Lotus Elan

Fuel level sender.

PostPost by: Grizzly » Mon Feb 23, 2015 6:30 pm

Hi all.

I've been having some issues with my Fuel gauge working when it felt like it so after allot of messing i found the gauge had a bad terminal inside.

So during all the messing about i had the Sender wires connected together so the gauge would go to full, the problem is now i have the gauge working and connected the sender back up it still shoots off to max? (only has a gallon or so of fuel in it)

So is it possible to fit the fuel sender upside down? or some thing like that? or would you say its got a fault?

Can't believe some of the bad luck i'm getting with this car at the moment, its almost like it doesn't want to go back together.
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PostPost by: mbell » Mon Feb 23, 2015 7:06 pm

I'd get a multimeter out and measure the resistance of the sender with the arm in different positions (full, empty, mid etc) and post here. Hopefully someone will be able to tell you if they look sensible.

I think I read that there was a swap of senders and gauge at some point on the Elan that flipped whether the high/low resistance for full or empty. So it maybe your gauge and sender aren't matched.
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PostPost by: ericbushby » Mon Feb 23, 2015 7:12 pm

Yes the sender will fit in upside down, mine was when I got the car. I thought it was great because the further I drove , the more fuel there was left in the tank.
I seem to remember that the sender is stamped (top) on the mounting plate. A torch and a mirror may allow you to see this.
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PostPost by: types26/36 » Mon Feb 23, 2015 7:23 pm

A faulty voltage stabilizer can give you a full reading.
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PostPost by: AHM » Mon Feb 23, 2015 7:42 pm

Depending on the construction of the gauge the terminals may be marked T tank (sender) and B battery.

If they ar,e and they are the wrong way round the gauge will read full.
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PostPost by: Grizzly » Mon Feb 23, 2015 8:01 pm

Well the gauge its self doesn't have any markings saying which way they should go but then i have just tried it both ways and get the same result.

The Voltage Stabilizer is new (Solid state) and it give a solid 10v which i assume is the correct voltage?

Finally the Sender is going to be a pain, i have tried to have a look at it with a mirror and a torch but not having much joy, i can tell you though that the signal terminal is at the bottom and Negative top (is that the right way round?)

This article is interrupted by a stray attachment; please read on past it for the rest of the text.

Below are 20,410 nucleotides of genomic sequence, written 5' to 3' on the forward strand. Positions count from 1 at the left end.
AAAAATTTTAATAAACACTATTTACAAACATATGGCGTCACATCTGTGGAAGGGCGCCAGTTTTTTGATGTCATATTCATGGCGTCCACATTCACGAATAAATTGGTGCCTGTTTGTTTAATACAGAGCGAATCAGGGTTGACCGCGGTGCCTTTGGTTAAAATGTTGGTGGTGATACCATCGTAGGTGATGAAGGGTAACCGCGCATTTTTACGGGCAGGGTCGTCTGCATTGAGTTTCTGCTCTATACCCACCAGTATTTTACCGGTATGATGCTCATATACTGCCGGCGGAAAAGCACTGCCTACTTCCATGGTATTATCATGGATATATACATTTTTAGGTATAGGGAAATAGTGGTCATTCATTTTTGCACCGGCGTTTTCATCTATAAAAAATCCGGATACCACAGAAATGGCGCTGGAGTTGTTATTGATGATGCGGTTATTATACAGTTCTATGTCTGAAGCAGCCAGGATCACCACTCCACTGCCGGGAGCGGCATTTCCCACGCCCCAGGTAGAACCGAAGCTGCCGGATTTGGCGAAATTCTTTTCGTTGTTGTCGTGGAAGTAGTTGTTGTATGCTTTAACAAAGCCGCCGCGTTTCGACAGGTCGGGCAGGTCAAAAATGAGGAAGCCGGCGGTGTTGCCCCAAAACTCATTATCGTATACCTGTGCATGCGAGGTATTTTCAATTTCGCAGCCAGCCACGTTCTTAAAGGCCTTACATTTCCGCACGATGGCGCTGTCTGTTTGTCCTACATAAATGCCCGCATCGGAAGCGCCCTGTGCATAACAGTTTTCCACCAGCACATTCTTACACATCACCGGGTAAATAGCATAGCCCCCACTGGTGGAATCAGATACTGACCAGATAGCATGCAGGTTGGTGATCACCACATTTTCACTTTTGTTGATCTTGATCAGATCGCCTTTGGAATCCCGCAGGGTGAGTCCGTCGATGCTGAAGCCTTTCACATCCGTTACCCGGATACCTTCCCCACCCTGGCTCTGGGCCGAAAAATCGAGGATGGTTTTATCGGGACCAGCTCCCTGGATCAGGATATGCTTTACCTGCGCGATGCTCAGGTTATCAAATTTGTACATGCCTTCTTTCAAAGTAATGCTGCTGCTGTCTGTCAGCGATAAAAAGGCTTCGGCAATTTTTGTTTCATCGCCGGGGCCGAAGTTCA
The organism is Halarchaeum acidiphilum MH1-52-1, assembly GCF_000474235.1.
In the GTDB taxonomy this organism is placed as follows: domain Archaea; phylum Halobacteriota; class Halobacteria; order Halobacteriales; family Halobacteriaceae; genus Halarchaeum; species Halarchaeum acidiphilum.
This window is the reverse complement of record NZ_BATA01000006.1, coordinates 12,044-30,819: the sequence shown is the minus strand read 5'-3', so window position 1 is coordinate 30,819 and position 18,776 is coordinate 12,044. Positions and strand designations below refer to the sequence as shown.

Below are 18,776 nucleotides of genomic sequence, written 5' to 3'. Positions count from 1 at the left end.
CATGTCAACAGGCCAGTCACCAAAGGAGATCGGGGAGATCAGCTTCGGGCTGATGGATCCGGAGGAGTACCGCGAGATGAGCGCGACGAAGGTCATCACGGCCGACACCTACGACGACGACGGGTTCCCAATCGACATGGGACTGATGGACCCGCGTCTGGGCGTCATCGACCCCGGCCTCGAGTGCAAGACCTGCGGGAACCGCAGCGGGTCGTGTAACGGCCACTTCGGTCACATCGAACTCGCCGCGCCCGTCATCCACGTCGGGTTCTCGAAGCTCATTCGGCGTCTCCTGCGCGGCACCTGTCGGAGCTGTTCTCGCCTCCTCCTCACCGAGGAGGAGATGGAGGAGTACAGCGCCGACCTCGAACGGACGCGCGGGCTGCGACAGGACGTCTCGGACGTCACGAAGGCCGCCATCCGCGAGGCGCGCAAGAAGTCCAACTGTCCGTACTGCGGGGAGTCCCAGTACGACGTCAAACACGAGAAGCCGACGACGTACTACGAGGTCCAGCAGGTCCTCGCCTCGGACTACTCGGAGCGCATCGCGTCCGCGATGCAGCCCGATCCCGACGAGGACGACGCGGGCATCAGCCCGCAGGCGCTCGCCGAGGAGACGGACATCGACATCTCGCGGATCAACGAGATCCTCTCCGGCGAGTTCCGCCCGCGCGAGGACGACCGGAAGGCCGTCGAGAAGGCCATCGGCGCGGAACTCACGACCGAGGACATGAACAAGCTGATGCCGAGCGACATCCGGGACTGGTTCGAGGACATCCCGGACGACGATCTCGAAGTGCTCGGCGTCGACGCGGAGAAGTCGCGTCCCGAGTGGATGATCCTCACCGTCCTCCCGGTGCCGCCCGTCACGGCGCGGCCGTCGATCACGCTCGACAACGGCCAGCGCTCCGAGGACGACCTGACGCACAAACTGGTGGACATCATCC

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PostPost by: john.p.clegg » Mon Feb 23, 2015 8:21 pm

You may have the wires on the wrong terminals,one is for fuel level the other is for low fuel lamp..and if I'm not wrong there is also an earth terminal there...

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PostPost by: Chancer » Mon Feb 23, 2015 8:30 pm

Its been d?cades but the bimetallic voltage stabilisers fitted to Fords etc were 5v as far as I can recall.
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PostPost by: types26/36 » Mon Feb 23, 2015 8:40 pm

john.p.clegg wrote:You may have the wires on the wrong terminals,one is for fuel level the other is for low fuel lamp.


John,
I believe the car is a Sprint and we two seater drivers dont have the luxury of a low level lamp......we use a piece of wood dowel to check for a low fuel level :lol:
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PostPost by: john.p.clegg » Mon Feb 23, 2015 9:45 pm

"Chris Lee
Hence the nickname and nothing to do with my appearance pre coffee in the morning :evil:

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71 +2 S130"

could be either?

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PostPost by: Grizzly » Mon Feb 23, 2015 10:12 pm

Sorry i did mean the Sprint. :roll:

I don't think you can get the connections mixed up on the Sender end? May be wrong but one spade connector is smaller then the other.
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PostPost by: AHM » Mon Feb 23, 2015 10:37 pm

Chris,

Have you measured the resistance across the sender? that will indicate if the problem is at the gauge end.

Also try earthing the tank, as one of the connections is earth.
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PostPost by: Grizzly » Mon Feb 23, 2015 10:57 pm

AHM wrote:Chris,

Have you measured the resistance across the sender? that will indicate if the problem is at the gauge end.

Also try earthing the tank, as one of the connections is earth.


No not yet, i was assuming there was very little resistance so the gauge was showing full.
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PostPost by: billwill » Tue Feb 24, 2015 12:34 am

Chancer wrote:Its been d?cades but the bimetallic voltage stabilisers fitted to Fords etc were 5v as far as I can recall.



I've only ever seen them described as 10 volt.
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PostPost by: gherlt » Tue Feb 24, 2015 6:05 am

>Its been d?cades but the bimetallic voltage stabilisers fitted to Fords etc were 5v as far as I can recall.

Its been decades now since cars changed to 12V ...
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